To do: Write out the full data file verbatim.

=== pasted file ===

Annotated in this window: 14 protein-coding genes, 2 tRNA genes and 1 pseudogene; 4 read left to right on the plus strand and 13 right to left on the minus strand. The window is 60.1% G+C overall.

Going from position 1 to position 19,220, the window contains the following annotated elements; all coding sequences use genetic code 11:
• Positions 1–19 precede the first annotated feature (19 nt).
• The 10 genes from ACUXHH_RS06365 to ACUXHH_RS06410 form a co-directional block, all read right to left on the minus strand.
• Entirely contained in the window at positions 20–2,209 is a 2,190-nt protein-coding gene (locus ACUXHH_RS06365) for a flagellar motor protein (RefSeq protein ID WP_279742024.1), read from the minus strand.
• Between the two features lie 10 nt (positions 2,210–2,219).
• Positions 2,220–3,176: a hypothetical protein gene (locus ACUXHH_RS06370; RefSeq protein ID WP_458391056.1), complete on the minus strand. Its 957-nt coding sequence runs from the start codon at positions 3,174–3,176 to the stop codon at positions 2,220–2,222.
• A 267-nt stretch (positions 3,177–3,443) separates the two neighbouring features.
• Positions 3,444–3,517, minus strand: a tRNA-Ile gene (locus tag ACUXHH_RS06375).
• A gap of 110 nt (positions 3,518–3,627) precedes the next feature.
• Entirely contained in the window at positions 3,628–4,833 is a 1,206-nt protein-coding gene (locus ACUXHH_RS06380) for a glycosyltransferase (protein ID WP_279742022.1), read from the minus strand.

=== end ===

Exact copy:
Annotated in this window: 14 protein-coding genes, 2 tRNA genes and 1 pseudogene; 4 read left to right on the plus strand and 13 right to left on the minus strand. The window is 60.1% G+C overall.

Going from position 1 to position 19,220, the window contains the following annotated elements; all coding sequences use genetic code 11:
• Positions 1–19 precede the first annotated feature (19 nt).
• The 10 genes from ACUXHH_RS06365 to ACUXHH_RS06410 form a co-directional block, all read right to left on the minus strand.
• Entirely contained in the window at positions 20–2,209 is a 2,190-nt protein-coding gene (locus ACUXHH_RS06365) for a flagellar motor protein (RefSeq protein ID WP_279742024.1), read from the minus strand.
• Between the two features lie 10 nt (positions 2,210–2,219).
• Positions 2,220–3,176: a hypothetical protein gene (locus ACUXHH_RS06370; RefSeq protein ID WP_458391056.1), complete on the minus strand. Its 957-nt coding sequence runs from the start codon at positions 3,174–3,176 to the stop codon at positions 2,220–2,222.
• A 267-nt stretch (positions 3,177–3,443) separates the two neighbouring features.
• Positions 3,444–3,517, minus strand: a tRNA-Ile gene (locus tag ACUXHH_RS06375).
• A gap of 110 nt (positions 3,518–3,627) precedes the next feature.
• Entirely contained in the window at positions 3,628–4,833 is a 1,206-nt protein-coding gene (locus ACUXHH_RS06380) for a glycosyltransferase (protein ID WP_279742022.1), read from the minus strand.